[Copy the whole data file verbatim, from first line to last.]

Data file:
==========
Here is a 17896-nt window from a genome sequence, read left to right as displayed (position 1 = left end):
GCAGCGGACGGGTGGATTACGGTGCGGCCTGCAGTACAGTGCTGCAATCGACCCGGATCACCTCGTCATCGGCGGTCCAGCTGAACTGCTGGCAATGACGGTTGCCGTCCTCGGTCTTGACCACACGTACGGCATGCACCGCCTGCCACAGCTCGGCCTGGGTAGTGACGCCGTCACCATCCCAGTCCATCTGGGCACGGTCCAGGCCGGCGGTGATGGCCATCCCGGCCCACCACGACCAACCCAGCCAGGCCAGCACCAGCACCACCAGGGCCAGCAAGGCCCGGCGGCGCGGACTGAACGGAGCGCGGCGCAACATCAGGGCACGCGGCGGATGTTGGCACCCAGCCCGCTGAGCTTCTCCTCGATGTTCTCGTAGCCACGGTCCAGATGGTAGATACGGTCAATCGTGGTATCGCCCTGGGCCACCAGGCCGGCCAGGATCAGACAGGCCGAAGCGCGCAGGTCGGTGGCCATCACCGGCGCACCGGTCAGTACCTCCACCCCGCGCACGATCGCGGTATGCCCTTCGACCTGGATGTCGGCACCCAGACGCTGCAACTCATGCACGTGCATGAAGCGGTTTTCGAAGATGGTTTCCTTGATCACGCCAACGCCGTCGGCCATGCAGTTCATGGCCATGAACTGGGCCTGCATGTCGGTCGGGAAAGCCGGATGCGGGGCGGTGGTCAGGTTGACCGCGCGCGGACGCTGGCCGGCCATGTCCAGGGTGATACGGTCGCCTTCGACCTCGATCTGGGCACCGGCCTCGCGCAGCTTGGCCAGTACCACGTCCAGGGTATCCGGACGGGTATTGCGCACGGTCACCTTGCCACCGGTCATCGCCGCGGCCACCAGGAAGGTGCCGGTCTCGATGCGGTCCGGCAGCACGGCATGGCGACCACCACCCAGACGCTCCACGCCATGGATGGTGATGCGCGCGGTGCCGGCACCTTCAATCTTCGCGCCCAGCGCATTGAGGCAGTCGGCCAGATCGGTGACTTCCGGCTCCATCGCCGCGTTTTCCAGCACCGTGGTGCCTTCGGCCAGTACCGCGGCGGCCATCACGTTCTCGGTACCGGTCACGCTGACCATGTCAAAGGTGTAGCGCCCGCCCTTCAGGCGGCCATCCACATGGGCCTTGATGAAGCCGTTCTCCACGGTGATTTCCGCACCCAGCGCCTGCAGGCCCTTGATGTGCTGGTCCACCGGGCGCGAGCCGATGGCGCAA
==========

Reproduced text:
Here is a 17896-nt window from a genome sequence, read left to right as displayed (position 1 = left end):
GCAGCGGACGGGTGGATTACGGTGCGGCCTGCAGTACAGTGCTGCAATCGACCCGGATCACCTCGTCATCGGCGGTCCAGCTGAACTGCTGGCAATGACGGTTGCCGTCCTCGGTCTTGACCACACGTACGGCATGCACCGCCTGCCACAGCTCGGCCTGGGTAGTGACGCCGTCACCATCCCAGTCCATCTGGGCACGGTCCAGGCCGGCGGTGATGGCCATCCCGGCCCACCACGACCAACCCAGCCAGGCCAGCACCAGCACCACCAGGGCCAGCAAGGCCCGGCGGCGCGGACTGAACGGAGCGCGGCGCAACATCAGGGCACGCGGCGGATGTTGGCACCCAGCCCGCTGAGCTTCTCCTCGATGTTCTCGTAGCCACGGTCCAGATGGTAGATACGGTCAATCGTGGTATCGCCCTGGGCCACCAGGCCGGCCAGGATCAGACAGGCCGAAGCGCGCAGGTCGGTGGCCATCACCGGCGCACCGGTCAGTACCTCCACCCCGCGCACGATCGCGGTATGCCCTTCGACCTGGATGTCGGCACCCAGACGCTGCAACTCATGCACGTGCATGAAGCGGTTTTCGAAGATGGTTTCCTTGATCACGCCAACGCCGTCGGCCATGCAGTTCATGGCCATGAACTGGGCCTGCATGTCGGTCGGGAAAGCCGGATGCGGGGCGGTGGTCAGGTTGACCGCGCGCGGACGCTGGCCGGCCATGTCCAGGGTGATACGGTCGCCTTCGACCTCGATCTGGGCACCGGCCTCGCGCAGCTTGGCCAGTACCACGTCCAGGGTATCCGGACGGGTATTGCGCACGGTCACCTTGCCACCGGTCATCGCCGCGGCCACCAGGAAGGTGCCGGTCTCGATGCGGTCCGGCAGCACGGCATGGCGACCACCACCCAGACGCTCCACGCCATGGATGGTGATGCGCGCGGTGCCGGCACCTTCAATCTTCGCGCCCAGCGCATTGAGGCAGTCGGCCAGATCGGTGACTTCCGGCTCCATCGCCGCGTTTTCCAGCACCGTGGTGCCTTCGGCCAGTACCGCGGCGGCCATCACGTTCTCGGTACCGGTCACGCTGACCATGTCAAAGGTGTAGCGCCCGCCCTTCAGGCGGCCATCCACATGGGCCTTGATGAAGCCGTTCTCCACGGTGATTTCCGCACCCAGCGCCTGCAGGCCCTTGATGTGCTGGTCCACCGGGCGCGAGCCGATGGCGCAA